16th April 2021
The Global Media Site for Entertainment.

Sight Lines: Tips for Interacting with Blind Patrons

interacting with blind patrons
By Chanelle Carson

Imagine: you are an usher at a venue, casually checking tickets and giving directions. The line of eager patrons anxious to get to their seats stretches out to the periphery of your vision, so you attempt to help everyone as quickly as possible to ensure no one gets stuck outside of the doors once the seating hold begins.

“Excuse me? Can you show me to my seat?”

You automatically hold your hand out for the ticket, and then you notice a strange, long, skinny white cane that ends in a red tip and what almost looks like a golf ball attached to the end of it. The patron herself wears a pair of glasses with lenses so black, you can’t see her eyes through them. She smiles, and you freeze up.

You have no experience interacting with blind patrons. What should you do?

As ushers, we are told again and again: “you are the first person a patron encounters; you set the tone for their experience in this venue”. We are taught to smile constantly, be friendly and approachable, be knowledgeable, never tell someone “no” outright but instead always strive for another solution. But, more often than not, we are not trained in how to handle certain situations — we go to a manager instead, rather than look like a fool or do something that might warrant a reprimand. And, unfortunately, too often blind or low-vision patrons are treated as a problem, especially if they are attending a show by themselves. But, there are a few easy steps for interacting with blind patrons that you can take in order to help them have a great experience, and enable you to work in an efficient manner without calling a supervisor.


As I previously mentioned, often times a blind or low-vision patron will be accompanied by someone else. Greet them as you normally would, and ask if they need any assistance — don’t speak past them, speak to them directly. If the patron is there by themselves (and if you are in a spot where you can leave your post or have someone else cover it), ask them if they would like you to escort them. DON’T treat them in a childish or condescending way — just because they’re blind doesn’t mean that they are helpless! And, most importantly, if they do accept your help, DO NOT TOUCH OR GRAB THEM. Offer an elbow and tell them that you are doing that — you wouldn’t want someone suddenly manhandling you, right?


Whether or not the patron needs you to escort them, you can still guide them with precise directions and giving approximate distances. Try your best to use either cardinal directions, or use a clock face (there’s a pillar twenty feet away at two o’ clock, go thirty feet north through the wooden door, etc). There are several programs that help guide a blind or low-vision person through their environment, such as Aira, but it helps to give a personal touch since you know the surroundings much better than they or the guide would. Communication is key! Also, be aware of what their particular assistive item is — there are several different types of canes besides just the white-and-red cane, and someone with a guide/seeing eye dog will need different assistance than someone with just an ID cane.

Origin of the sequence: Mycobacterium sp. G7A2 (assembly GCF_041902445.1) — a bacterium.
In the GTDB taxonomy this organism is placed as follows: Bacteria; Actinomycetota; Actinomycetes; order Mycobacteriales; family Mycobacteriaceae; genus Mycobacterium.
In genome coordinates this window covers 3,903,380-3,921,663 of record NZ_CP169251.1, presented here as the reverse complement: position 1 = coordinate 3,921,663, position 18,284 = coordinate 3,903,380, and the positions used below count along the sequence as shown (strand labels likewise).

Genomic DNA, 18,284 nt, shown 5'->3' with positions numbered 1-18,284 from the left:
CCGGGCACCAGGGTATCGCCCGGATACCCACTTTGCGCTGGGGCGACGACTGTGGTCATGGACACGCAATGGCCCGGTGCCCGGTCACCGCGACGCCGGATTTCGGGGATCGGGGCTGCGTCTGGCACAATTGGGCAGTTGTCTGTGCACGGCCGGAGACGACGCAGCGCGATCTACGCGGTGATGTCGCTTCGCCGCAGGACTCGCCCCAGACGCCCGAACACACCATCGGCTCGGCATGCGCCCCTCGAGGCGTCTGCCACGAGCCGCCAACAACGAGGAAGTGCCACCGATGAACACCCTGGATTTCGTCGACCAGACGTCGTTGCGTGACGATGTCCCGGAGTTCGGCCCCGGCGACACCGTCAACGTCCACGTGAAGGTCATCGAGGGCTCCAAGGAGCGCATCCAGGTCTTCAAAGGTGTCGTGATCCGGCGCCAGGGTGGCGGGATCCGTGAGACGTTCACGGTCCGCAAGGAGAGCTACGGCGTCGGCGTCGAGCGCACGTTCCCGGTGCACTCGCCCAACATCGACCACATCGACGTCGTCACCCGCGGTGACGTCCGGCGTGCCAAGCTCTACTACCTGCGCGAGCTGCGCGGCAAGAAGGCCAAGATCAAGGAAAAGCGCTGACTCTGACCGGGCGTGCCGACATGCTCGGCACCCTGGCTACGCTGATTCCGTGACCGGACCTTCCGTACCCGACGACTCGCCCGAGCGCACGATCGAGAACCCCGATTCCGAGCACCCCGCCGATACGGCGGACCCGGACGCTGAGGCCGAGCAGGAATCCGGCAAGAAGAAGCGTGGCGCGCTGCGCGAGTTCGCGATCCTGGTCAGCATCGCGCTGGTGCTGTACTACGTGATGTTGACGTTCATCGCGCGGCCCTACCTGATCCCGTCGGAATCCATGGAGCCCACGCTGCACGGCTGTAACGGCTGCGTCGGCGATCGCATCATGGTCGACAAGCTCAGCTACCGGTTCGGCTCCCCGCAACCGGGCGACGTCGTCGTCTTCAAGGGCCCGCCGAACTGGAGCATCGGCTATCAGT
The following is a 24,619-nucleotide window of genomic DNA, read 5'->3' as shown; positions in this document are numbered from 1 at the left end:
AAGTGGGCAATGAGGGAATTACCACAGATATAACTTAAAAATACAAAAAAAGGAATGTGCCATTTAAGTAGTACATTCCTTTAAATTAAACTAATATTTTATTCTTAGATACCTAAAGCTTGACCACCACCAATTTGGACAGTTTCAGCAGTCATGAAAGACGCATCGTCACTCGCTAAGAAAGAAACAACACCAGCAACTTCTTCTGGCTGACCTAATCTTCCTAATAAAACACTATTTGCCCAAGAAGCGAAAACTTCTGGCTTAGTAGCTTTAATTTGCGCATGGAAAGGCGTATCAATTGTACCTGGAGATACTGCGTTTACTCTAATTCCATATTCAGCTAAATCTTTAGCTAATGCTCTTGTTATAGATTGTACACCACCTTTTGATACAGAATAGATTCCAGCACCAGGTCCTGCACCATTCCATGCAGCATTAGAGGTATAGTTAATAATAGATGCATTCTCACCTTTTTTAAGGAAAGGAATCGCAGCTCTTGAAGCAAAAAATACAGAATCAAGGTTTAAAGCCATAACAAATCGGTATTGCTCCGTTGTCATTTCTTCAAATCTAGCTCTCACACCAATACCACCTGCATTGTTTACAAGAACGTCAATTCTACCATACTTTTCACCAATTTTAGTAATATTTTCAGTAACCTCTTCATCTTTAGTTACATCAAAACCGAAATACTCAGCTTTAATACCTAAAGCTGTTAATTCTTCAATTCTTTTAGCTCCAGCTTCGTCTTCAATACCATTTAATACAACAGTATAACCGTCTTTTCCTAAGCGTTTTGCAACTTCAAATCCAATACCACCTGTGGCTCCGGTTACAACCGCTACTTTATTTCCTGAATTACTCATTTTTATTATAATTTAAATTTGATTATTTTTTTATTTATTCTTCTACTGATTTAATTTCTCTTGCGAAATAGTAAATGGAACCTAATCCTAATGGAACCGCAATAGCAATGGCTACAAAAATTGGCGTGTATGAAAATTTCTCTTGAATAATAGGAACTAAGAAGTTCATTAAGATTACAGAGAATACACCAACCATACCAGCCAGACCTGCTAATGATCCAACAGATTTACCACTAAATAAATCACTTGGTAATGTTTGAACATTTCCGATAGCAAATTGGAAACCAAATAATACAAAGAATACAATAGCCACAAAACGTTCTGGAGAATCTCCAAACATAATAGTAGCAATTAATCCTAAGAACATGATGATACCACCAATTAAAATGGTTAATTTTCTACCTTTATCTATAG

Speaking of communication, don’t assume that you know best just because you are sighted and they are not. Ask them directly what they might need, and offer options based on that — it will go a long way for helping them have a wonderful experience! Again: the patron can’t see; that doesn’t mean that they can’t think or express themselves. Likewise, don’t offer them a service that they can’t use: I have heard of several instances of my blind friends being offered closed captioning or assisted listening devices… AKA things that do absolutely nothing to help them. If your venue offers Audio Description, ask the patron if they are interested (and don’t be offended if they say no! Some people may have enough sight still to be able to enjoy the show without it, or they are more interested in the music/dialogue!), and if your venue has live AD, offer to introduce them to the Describer if he/she is available. It makes it a much more personal experience! As an added bonus, try to learn how your venue’s assistive devices work, just in case something goes wrong and you need to step in to help!


As strange as it may seem working in Front of House, there is such a thing as being too helpful. If the patron says they don’t need help at all, or they are moving to disengage and continue on their own, LET THEM GO. Much like not manhandling them, it’s demeaning to them if you hover like a helicopter parent: they’ve made it this far without your help, they can manage on their own from here. By all means, keep an eye on them as they carry on their merry way, but let them make the first move if they need help once they’re past your station.

Now, hopefully you can keep these tips for interacting with blind patrons in mind the next time you encounter a blind or low-vision patron in the lobby! And, when in doubt, communicate! They won’t bite… much.

Also on TheatreArtLife:

Discrimination and Segregation: Activism Through Theatre

Using Art to Amplify Marginalised Voices

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